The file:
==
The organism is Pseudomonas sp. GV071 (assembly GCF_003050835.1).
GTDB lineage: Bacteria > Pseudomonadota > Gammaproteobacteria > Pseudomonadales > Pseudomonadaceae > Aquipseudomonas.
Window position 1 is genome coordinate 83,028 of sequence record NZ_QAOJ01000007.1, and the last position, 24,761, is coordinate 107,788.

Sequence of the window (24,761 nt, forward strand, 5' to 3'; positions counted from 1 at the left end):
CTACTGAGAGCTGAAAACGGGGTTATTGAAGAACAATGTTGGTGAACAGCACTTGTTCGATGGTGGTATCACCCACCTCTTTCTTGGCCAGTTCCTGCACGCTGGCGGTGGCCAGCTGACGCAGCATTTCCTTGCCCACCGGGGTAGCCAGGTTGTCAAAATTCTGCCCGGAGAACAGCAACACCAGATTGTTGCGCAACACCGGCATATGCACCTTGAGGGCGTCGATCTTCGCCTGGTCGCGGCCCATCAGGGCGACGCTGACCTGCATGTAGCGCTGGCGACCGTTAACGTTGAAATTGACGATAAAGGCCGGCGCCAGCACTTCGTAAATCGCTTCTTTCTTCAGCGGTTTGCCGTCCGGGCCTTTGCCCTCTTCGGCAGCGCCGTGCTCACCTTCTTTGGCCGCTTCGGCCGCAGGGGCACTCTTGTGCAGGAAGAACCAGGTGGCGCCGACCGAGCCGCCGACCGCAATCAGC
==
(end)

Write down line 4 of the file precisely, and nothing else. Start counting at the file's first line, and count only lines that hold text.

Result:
Sequence of the window (24,761 nt, forward strand, 5' to 3'; positions counted from 1 at the left end):